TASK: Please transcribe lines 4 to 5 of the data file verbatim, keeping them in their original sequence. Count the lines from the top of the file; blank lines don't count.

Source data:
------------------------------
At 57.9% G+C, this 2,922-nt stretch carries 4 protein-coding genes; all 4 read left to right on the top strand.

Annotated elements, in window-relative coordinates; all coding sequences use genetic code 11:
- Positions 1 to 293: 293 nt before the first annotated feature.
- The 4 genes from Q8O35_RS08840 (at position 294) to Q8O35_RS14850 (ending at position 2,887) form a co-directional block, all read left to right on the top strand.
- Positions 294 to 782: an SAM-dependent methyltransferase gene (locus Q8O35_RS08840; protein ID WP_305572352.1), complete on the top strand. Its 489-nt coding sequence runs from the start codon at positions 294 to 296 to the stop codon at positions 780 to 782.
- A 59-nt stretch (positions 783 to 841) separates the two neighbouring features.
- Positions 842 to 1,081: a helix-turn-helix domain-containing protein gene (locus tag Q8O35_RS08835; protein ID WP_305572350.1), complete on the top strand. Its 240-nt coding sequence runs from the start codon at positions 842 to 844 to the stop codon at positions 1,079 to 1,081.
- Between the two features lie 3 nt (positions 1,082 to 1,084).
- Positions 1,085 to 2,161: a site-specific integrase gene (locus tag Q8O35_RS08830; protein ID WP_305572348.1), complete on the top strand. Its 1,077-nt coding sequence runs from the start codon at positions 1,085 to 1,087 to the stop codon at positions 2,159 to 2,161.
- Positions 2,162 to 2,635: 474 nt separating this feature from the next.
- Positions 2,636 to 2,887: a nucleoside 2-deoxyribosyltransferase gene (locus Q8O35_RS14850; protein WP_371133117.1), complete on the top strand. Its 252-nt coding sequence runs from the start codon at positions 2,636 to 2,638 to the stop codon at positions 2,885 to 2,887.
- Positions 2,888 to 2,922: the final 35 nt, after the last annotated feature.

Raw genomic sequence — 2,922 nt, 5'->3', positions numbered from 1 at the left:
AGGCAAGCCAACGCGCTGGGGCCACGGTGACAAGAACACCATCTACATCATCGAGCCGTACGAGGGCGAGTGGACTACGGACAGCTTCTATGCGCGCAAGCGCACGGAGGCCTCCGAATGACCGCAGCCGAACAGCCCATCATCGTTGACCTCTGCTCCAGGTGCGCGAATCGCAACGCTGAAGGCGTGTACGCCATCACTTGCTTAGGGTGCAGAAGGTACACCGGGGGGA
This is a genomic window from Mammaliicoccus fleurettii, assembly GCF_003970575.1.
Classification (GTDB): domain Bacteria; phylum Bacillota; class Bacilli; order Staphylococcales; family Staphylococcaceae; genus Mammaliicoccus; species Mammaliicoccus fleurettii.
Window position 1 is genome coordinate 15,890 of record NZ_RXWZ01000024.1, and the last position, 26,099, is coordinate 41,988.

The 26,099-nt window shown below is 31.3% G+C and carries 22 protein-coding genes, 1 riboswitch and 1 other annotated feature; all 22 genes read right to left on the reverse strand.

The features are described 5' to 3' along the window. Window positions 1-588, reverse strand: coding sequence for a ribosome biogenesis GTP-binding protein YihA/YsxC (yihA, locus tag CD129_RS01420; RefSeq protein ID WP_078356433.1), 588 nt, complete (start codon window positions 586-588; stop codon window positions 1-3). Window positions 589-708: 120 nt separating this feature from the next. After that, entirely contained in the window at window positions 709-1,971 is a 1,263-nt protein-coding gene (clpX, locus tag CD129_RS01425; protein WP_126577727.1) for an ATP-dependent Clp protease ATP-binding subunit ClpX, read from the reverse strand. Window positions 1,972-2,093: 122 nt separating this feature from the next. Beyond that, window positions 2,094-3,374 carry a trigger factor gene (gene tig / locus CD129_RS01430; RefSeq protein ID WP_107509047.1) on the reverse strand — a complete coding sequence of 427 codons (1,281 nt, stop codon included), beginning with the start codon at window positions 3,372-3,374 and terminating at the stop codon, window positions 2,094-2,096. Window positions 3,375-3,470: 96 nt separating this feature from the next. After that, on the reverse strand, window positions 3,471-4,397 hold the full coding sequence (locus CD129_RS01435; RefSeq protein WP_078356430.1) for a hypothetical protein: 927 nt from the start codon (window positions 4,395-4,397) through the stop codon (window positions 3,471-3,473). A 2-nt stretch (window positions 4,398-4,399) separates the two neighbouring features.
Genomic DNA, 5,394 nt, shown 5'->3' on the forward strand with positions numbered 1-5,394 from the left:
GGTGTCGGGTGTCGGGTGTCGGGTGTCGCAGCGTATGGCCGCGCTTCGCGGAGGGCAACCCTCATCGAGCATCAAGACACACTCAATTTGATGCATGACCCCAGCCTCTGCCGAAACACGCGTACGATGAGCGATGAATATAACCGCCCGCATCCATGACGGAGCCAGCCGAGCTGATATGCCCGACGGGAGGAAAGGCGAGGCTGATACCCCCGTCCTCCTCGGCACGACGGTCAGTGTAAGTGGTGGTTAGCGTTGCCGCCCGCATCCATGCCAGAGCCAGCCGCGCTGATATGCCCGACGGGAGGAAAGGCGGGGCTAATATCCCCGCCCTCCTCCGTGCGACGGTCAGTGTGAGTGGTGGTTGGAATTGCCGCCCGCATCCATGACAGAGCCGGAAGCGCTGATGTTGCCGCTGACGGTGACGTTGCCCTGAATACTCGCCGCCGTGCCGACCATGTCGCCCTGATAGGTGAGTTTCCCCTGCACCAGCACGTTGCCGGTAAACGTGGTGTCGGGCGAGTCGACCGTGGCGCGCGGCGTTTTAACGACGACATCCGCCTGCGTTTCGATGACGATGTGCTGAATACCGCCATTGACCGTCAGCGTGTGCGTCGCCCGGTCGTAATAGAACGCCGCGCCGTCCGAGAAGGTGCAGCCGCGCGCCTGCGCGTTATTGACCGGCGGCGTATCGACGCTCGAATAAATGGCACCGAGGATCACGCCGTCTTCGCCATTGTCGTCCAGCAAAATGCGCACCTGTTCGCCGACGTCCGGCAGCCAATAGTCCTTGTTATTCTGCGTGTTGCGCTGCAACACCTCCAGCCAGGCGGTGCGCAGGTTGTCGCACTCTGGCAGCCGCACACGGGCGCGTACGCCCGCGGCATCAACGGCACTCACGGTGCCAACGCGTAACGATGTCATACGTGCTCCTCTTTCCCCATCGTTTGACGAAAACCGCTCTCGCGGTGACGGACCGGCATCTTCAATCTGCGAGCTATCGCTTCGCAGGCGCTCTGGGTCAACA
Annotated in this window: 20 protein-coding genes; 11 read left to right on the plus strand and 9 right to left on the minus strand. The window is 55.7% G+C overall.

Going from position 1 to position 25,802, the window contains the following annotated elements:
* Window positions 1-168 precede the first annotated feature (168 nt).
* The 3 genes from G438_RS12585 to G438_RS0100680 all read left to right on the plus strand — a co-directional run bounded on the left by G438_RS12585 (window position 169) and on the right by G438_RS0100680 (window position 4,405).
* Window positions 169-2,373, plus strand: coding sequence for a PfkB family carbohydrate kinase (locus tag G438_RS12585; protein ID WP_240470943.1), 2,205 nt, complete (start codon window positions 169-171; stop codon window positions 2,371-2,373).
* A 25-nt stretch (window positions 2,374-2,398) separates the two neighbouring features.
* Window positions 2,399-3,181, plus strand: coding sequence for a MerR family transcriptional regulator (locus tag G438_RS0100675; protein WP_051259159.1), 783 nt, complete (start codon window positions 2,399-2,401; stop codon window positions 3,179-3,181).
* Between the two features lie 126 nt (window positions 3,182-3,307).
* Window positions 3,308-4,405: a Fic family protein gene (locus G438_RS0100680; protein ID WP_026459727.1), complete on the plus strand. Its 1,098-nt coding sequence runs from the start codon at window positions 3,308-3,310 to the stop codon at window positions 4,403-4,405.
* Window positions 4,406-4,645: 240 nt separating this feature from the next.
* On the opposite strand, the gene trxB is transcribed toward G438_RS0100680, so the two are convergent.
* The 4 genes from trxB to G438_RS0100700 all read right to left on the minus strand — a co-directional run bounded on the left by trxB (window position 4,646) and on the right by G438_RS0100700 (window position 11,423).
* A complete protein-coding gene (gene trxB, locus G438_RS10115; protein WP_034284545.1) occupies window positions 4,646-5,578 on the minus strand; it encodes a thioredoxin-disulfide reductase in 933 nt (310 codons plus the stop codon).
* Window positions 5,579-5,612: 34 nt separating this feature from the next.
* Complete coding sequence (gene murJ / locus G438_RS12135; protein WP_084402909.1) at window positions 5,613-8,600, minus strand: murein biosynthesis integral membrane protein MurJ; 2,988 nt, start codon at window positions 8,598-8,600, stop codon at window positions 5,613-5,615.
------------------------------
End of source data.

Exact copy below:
- The 4 genes from Q8O35_RS08840 (at position 294) to Q8O35_RS14850 (ending at position 2,887) form a co-directional block, all read left to right on the top strand.
- Positions 294 to 782: an SAM-dependent methyltransferase gene (locus Q8O35_RS08840; protein ID WP_305572352.1), complete on the top strand. Its 489-nt coding sequence runs from the start codon at positions 294 to 296 to the stop codon at positions 780 to 782.